On April 9, author and former Moorestown resident Camille DeAngelis posted some exciting news she had been sitting on for some time to her social media pages.
News had broken on websites like Deadline and Moviefone that her 2015 novel “Bones & All” had caught the attention of “Suspiria” screenwriter Dave Kajganich, who is currently in the process of penning a movie adaptation of her book.
Director Antonio Campos, known for his films “The Sinner” and “Christine,” is also attached to the project.
Currently residing in Providence, Rhode Island, DeAngelis often finds herself back in her hometown to visit her parents.
DeAngelis graduated from Moorestown High School in 1999 and has fond memories of growing up in the area.
“I love to talk about my teachers in the Moorestown public school system,” said DeAngelis.
She remembers her third-grade teacher, Ms. Applebury, in particular, who would encourage her students to pick from a pile of writing prompts that she kept in a basket whenever they had free time.
“I was probably the only kid who did every writing prompt in the basket,” recalled DeAngelis. “In elementary school, she was the teacher who most encouraged my writing.”
DeAngelis can recall the moment she decided to become a writer. She remembers being 9 years old and looking at her bookshelf, stocked mostly with “Nancy Drew” and “Sweet Valley Twins” books, and realizing at some point a person sat down and wrote each of those books.
“I have this really clear memory of looking at that bookshelf and being like, ‘oh, I could do this when I grow up,’” said DeAngelis.
Nine-year-old DeAngelis was right, and she did grow up to be an author. Today she writes mostly fiction, often involving magic of some kind, but not the high fantasy of books like the Harry Potter series.
She describes the book “Bones & All” as her “teen cannibal road-trip novel.” It follows teenager Maren Yearly, who lives with an unfortunate predilection for human flesh. When she is abandoned by her mother the day after her 16th birthday, Yearly sets out to find the father she never knew.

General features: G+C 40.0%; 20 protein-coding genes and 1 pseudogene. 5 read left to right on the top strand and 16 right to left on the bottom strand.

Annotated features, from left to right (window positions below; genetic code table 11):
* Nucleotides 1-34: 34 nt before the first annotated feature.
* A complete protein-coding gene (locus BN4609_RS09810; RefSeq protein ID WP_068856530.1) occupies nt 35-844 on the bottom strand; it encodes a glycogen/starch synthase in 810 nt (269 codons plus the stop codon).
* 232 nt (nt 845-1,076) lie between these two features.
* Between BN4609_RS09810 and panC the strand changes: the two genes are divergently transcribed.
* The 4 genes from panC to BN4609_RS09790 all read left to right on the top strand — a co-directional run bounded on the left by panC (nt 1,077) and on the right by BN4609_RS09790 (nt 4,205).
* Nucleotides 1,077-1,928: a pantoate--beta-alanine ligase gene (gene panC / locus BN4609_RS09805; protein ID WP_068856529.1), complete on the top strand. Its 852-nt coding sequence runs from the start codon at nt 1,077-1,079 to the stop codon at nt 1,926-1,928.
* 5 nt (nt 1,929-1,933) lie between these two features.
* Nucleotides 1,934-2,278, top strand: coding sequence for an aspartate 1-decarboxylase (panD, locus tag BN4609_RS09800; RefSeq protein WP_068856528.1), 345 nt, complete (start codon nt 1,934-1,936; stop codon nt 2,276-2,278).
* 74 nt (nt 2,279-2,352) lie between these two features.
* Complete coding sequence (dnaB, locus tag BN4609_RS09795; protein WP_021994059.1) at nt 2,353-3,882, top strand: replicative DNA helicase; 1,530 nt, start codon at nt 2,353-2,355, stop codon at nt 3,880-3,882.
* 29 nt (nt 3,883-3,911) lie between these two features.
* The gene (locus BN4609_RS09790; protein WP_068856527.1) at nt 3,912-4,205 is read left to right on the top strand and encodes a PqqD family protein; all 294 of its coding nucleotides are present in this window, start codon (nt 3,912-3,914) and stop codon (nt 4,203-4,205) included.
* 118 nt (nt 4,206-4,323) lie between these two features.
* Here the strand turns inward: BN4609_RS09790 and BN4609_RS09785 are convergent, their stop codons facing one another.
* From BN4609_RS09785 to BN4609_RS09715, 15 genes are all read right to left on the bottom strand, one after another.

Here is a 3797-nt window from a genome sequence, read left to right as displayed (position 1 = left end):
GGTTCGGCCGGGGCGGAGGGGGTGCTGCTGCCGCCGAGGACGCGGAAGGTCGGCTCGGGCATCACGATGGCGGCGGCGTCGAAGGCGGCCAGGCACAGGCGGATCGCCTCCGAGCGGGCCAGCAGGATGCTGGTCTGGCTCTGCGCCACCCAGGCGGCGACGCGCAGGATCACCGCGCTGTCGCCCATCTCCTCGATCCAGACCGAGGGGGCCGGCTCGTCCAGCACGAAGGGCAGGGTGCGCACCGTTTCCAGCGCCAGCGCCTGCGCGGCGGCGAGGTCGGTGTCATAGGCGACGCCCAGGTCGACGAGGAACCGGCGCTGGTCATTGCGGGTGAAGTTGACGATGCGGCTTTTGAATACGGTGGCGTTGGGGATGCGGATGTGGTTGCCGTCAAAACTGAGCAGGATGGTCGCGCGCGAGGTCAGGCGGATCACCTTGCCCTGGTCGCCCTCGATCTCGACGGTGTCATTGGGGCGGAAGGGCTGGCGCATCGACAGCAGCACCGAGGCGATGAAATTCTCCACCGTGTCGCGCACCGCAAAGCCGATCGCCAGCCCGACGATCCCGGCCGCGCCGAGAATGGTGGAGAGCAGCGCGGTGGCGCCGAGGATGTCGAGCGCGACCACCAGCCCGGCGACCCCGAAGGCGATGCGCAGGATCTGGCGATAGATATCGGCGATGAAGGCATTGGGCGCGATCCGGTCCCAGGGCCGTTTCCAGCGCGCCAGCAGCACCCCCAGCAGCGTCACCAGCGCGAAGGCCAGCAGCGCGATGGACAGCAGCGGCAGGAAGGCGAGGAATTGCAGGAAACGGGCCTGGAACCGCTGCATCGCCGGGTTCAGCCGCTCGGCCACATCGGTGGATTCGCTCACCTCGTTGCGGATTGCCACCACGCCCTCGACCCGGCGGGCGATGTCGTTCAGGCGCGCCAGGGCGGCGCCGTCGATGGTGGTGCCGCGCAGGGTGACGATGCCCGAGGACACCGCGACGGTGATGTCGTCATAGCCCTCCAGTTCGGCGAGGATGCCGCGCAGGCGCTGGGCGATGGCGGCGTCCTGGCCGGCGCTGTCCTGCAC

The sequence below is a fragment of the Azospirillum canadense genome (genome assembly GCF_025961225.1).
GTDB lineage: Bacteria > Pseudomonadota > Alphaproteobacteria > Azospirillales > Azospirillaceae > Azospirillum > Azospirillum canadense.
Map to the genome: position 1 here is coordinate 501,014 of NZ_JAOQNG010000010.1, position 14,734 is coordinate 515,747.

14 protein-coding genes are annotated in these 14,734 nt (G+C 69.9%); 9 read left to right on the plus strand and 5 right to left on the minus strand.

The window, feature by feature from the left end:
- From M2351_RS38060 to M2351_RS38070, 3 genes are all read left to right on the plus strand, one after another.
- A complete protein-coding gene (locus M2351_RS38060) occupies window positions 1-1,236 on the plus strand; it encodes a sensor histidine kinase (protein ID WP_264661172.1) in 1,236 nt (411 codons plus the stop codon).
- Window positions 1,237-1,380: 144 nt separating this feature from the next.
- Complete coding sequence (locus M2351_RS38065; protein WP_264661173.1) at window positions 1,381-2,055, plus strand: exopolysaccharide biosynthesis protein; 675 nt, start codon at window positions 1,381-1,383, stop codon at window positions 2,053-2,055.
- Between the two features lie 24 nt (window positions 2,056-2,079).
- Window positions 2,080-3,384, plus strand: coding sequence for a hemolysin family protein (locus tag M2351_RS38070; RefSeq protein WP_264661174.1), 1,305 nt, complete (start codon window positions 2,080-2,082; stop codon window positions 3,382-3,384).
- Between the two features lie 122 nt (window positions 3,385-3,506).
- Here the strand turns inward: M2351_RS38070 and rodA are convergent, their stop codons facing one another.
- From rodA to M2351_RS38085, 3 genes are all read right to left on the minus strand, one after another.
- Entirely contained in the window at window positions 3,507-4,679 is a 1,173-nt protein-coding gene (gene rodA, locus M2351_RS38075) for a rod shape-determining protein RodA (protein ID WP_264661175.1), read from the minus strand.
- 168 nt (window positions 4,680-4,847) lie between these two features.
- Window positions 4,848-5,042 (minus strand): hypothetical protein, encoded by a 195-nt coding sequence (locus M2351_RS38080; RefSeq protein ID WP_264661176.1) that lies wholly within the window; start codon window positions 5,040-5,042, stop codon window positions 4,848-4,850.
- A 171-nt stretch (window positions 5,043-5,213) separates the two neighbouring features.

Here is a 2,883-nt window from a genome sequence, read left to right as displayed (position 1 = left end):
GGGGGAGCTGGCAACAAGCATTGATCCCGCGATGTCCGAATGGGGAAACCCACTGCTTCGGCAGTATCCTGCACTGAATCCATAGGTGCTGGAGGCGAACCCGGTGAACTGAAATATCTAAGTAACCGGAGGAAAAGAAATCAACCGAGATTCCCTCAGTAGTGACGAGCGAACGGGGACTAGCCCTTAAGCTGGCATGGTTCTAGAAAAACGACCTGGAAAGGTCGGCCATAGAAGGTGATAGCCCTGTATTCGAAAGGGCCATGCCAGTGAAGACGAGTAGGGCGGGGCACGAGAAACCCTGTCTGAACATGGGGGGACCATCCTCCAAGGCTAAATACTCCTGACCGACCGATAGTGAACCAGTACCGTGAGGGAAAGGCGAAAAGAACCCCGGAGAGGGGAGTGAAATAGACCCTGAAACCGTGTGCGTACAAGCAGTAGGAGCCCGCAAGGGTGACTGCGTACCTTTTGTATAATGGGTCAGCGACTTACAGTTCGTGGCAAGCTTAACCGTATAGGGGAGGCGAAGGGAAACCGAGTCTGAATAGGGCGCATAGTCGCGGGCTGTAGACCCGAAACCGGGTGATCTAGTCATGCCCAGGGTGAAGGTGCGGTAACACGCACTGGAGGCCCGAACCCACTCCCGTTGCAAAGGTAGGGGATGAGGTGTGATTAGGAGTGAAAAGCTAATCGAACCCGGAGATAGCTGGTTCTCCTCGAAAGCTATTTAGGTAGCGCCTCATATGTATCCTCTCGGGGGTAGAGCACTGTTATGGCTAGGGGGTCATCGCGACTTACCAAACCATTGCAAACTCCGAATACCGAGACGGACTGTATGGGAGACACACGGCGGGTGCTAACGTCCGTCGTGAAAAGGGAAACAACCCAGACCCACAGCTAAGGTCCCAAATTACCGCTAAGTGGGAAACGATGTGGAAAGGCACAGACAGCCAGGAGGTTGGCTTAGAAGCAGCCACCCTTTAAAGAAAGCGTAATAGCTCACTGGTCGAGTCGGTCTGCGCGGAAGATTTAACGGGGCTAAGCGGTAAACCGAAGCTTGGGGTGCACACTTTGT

“Everyone is very taken aback when they find out that I’m vegan. They’re like, how does this make any sense? But it’s a book about flesh eating, which I find very disturbing, so it actually makes a lot of sense the longer you think about it,” said DeAngelis.
Although she is excited by the prospect of her work making it to the big screen, DeAngelis is aware of the uncertainty inherent in major film productions and began managing her expectations early in the process.
When her work was initially bought as an option, an agreement that gives someone (often a producer or studio) exclusive rights to buy something (in this case movie rights for “Bones & All”) for a set amount of time and a predetermined price, DeAngelis was glad for the extra money, but didn’t expect much to come of it.
“The chances of a movie being made are actually pretty slim,” said DeAngelis.
However with Kajganich and Campos now fully on board, those chances are well on their way to becoming a reality.
“It’s pretty exciting,” said DeAngelis.
Looking ahead, DeAngelis says she would like to write more books for children, like her recent novel “The Boy from Tomorrow.” She hopes to write books that challenge young people.
“I think that so many middle-grade novels I read, I feel like (authors) are sort of writing down to their readers, and a big part of my goal for younger readers is to expand the child’s emotional intelligence, to give them the space to cultivate that in themselves,” said DeAngelis.
For more information on DeAngelis and her work, check out her website, cometparty.com.